the new EU regulations.
I think it is good that companies and associations have to make such a
policy, and I think it is a very important subject EU has put focus
on. However, I fear it becomes a joke as people do not read the
policies and blindly accept them. Exactly as they do with EULAs.
Yay, I got my paper “Statistical Model Checking of LLVM Code” accepted for publication. The paper presents the tool, Lodin. A tool that performs both explicit-state model checking and Statistical model checking (SMC) of LLVM code. This combination of techniques is useful, since it allows applying SMC when the state space is too large for exhaustive techniques.
Statistical Model Checking is simulation-based and therefore it has a major drawback: finding rare events is very difficult for it. To help combat this, we integrated Lodin with Plasma-Lab. This integration provides access to Plasma-Labs many statistical methods among which is Importance Splitting. Importance splitting is exactly used for estimating probabilities of rare events.
Spring has officially arrived and I have been eager to start skating again. Today I did it, I got home from work, picked up my skates and went out skating. I came to two relisations: 1) The streets are covered with an awful amount of sande, 2) It was really cold. I am not quite sure why the streets are sandy, but regarding 2) I know what went wrong. I did not dress properly. It had nothing to do with it being windy. I had just not dressed properly – cause as all danes know:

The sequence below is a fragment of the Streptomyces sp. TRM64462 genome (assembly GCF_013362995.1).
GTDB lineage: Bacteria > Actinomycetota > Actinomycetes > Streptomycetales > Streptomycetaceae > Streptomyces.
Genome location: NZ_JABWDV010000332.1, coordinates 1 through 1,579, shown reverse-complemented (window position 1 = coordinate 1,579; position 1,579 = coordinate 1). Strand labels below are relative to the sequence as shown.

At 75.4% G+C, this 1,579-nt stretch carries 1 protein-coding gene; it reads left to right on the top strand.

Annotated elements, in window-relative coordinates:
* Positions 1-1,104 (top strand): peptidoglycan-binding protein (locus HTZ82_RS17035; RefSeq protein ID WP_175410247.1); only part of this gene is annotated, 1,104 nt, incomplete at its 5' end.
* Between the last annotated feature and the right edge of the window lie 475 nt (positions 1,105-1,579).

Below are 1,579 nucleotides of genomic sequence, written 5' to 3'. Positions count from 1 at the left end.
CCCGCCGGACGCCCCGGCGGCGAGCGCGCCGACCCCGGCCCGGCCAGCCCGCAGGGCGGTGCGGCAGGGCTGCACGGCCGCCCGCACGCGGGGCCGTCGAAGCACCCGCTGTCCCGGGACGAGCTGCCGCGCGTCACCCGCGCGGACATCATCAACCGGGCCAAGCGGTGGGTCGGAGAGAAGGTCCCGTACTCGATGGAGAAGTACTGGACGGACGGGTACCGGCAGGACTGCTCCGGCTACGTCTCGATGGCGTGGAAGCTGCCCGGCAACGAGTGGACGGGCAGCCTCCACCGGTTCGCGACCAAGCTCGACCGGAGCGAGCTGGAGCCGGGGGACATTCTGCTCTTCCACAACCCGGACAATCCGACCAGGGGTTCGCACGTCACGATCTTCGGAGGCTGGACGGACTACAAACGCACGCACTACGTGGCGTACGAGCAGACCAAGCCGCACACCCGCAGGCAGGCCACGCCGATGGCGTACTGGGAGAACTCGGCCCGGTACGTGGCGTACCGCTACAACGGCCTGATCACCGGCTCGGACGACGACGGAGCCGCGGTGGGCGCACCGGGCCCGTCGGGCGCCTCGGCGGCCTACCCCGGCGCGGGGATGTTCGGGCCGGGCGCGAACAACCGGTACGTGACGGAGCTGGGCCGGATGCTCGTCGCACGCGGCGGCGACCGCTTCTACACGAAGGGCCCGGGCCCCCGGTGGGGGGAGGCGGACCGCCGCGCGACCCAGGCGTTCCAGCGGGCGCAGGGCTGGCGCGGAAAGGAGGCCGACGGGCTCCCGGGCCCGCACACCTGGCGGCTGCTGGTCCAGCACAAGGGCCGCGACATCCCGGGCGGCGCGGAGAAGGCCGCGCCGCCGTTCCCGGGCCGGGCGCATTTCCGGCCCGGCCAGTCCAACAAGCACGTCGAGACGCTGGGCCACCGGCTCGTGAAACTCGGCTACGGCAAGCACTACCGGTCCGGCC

“There is no such thing as bad weather, only wrong clothing”.
As my friends will know, I am very involved with my old taekwondo club
in Aalborg. One “job” I have taken on me for the club is administering
our web-page soobak. In particular, setting up the web-page so
others can do the news updates (similar to this blog) so that I do not
have to do it everytime.
Yesterday and today, I spend quite some time modifying the existing
web-page to use a layout controlled by bootstrap. This has made it
responsive and thus much easier to use on mobile phones. Also, the
custom WordPress theme I originally made has also been made a bit
cusomisable – the slide show on the front page was not present
before and the text on the individual slides can be altered within
Although much of our internal traffic has moved to facebook nowadays,
I still consider it important to have a website that is easy to
administer and provides relevant information to people.
The current setup achieves this (I think).